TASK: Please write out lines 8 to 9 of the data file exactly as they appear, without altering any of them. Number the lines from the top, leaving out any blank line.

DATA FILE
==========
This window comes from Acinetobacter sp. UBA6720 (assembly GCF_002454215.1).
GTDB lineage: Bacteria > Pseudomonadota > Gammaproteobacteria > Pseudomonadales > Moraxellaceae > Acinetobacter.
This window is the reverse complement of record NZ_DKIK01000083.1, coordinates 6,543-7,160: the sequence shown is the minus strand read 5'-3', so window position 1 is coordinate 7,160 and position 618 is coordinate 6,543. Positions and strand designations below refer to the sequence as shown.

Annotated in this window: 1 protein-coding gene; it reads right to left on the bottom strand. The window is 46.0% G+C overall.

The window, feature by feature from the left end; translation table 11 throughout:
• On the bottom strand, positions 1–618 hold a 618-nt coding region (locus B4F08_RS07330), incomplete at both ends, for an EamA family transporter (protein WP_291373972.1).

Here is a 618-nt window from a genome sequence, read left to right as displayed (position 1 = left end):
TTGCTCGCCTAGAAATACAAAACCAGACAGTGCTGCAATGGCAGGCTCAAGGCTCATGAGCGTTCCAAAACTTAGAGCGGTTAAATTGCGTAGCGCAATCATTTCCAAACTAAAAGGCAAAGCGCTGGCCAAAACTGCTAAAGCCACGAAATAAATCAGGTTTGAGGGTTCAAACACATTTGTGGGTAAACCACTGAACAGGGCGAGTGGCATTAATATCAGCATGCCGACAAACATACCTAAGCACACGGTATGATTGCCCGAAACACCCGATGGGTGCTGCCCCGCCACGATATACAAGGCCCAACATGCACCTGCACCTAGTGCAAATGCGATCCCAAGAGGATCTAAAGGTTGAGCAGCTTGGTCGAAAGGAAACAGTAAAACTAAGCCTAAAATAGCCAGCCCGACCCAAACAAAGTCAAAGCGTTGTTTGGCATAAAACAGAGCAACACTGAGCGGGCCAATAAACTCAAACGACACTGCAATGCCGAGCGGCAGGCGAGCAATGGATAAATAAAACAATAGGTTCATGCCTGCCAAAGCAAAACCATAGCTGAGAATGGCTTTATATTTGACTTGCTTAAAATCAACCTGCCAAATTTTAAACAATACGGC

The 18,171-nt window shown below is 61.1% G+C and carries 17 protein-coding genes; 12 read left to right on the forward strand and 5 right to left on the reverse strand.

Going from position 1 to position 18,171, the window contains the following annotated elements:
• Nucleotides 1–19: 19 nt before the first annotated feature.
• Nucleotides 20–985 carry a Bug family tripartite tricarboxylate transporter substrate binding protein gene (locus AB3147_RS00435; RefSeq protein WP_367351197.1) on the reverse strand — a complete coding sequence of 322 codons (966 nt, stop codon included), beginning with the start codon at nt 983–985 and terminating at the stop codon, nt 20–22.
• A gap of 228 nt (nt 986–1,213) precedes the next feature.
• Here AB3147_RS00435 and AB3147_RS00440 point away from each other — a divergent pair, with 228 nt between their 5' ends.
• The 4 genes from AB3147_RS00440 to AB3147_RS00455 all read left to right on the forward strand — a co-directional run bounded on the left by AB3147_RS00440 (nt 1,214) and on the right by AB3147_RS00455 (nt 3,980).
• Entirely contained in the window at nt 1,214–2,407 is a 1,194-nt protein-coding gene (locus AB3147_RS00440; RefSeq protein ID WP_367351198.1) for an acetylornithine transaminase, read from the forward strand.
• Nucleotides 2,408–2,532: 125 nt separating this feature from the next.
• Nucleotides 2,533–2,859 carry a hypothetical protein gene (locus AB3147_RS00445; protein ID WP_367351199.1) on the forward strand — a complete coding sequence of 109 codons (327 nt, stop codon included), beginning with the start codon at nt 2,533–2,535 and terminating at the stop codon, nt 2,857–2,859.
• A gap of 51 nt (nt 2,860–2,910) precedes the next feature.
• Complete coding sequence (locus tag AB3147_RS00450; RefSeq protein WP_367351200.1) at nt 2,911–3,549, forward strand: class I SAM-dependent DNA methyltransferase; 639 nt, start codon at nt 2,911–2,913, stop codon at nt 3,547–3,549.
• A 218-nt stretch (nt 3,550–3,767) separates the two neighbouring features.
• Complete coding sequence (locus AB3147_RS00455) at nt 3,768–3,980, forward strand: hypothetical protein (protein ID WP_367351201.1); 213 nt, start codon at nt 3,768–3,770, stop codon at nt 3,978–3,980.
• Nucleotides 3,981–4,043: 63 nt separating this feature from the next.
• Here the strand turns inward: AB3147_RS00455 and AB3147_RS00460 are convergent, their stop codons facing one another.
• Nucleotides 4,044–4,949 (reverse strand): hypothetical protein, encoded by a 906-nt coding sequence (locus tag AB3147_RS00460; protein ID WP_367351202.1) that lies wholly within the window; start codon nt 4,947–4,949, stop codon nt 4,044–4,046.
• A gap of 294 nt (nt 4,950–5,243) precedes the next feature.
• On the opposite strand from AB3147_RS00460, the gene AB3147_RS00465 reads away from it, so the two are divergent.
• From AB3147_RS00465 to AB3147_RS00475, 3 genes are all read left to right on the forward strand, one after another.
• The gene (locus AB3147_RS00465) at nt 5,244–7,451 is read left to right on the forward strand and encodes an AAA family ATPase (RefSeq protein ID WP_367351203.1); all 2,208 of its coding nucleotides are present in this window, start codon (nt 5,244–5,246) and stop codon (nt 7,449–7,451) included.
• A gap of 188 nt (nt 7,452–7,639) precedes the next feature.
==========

TTGCTCGCCTAGAAATACAAAACCAGACAGTGCTGCAATGGCAGGCTCAAGGCTCATGAGCGTTCCAAAACTTAGAGCGGTTAAATTGCGTAGCGCAATCATTTCCAAACTAAAAGGCAAAGCGCTGGCCAAAACTGCTAAAGCCACGAAATAAATCAGGTTTGAGGGTTCAAACACATTTGTGGGTAAACCACTGAACAGGGCGAGTGGCATTAATATCAGCATGCCGACAAACATACCTAAGCACACGGTATGATTGCCCGAAACACCCGATGGGTGCTGCCCCGCCACGATATACAAGGCCCAACATGCACCTGCACCTAGTGCAAATGCGATCCCAAGAGGATCTAAAGGTTGAGCAGCTTGGTCGAAAGGAAACAGTAAAACTAAGCCTAAAATAGCCAGCCCGACCCAAACAAAGTCAAAGCGTTGTTTGGCATAAAACAGAGCAACACTGAGCGGGCCAATAAACTCAAACGACACTGCAATGCCGAGCGGCAGGCGAGCAATGGATAAATAAAACAATAGGTTCATGCCTGCCAAAGCAAAACCATAGCTGAGAATGGCTTTATATTTGACTTGCTTAAAATCAACCTGCCAAATTTTAAACAATACGGC

The 18,171-nt window shown below is 61.1% G+C and carries 17 protein-coding genes; 12 read left to right on the forward strand and 5 right to left on the reverse strand.